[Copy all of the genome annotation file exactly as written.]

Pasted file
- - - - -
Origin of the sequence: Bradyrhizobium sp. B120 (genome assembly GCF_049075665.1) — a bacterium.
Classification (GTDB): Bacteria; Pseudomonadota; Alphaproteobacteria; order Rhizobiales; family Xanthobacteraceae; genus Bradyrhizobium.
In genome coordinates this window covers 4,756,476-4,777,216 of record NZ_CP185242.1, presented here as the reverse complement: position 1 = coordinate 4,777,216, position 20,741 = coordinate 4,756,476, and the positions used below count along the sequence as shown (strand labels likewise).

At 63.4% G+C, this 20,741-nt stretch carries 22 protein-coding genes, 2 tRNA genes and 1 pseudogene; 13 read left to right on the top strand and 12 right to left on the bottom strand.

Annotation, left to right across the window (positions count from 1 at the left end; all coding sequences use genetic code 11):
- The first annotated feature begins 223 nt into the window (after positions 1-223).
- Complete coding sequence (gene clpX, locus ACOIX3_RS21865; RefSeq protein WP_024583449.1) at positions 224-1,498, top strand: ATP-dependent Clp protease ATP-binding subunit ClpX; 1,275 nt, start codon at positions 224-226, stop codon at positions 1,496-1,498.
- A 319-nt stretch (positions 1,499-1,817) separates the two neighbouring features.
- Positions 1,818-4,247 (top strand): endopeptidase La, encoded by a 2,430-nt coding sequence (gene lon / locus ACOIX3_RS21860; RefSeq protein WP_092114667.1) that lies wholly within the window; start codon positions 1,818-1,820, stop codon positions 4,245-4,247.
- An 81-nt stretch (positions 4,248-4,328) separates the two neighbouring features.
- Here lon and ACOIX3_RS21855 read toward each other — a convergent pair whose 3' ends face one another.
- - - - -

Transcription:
Origin of the sequence: Bradyrhizobium sp. B120 (genome assembly GCF_049075665.1) — a bacterium.
Classification (GTDB): Bacteria; Pseudomonadota; Alphaproteobacteria; order Rhizobiales; family Xanthobacteraceae; genus Bradyrhizobium.
In genome coordinates this window covers 4,756,476-4,777,216 of record NZ_CP185242.1, presented here as the reverse complement: position 1 = coordinate 4,777,216, position 20,741 = coordinate 4,756,476, and the positions used below count along the sequence as shown (strand labels likewise).

At 63.4% G+C, this 20,741-nt stretch carries 22 protein-coding genes, 2 tRNA genes and 1 pseudogene; 13 read left to right on the top strand and 12 right to left on the bottom strand.

Annotation, left to right across the window (positions count from 1 at the left end; all coding sequences use genetic code 11):
- The first annotated feature begins 223 nt into the window (after positions 1-223).
- Complete coding sequence (gene clpX, locus ACOIX3_RS21865; RefSeq protein WP_024583449.1) at positions 224-1,498, top strand: ATP-dependent Clp protease ATP-binding subunit ClpX; 1,275 nt, start codon at positions 224-226, stop codon at positions 1,496-1,498.
- A 319-nt stretch (positions 1,499-1,817) separates the two neighbouring features.
- Positions 1,818-4,247 (top strand): endopeptidase La, encoded by a 2,430-nt coding sequence (gene lon / locus ACOIX3_RS21860; RefSeq protein WP_092114667.1) that lies wholly within the window; start codon positions 1,818-1,820, stop codon positions 4,245-4,247.
- An 81-nt stretch (positions 4,248-4,328) separates the two neighbouring features.
- Here lon and ACOIX3_RS21855 read toward each other — a convergent pair whose 3' ends face one another.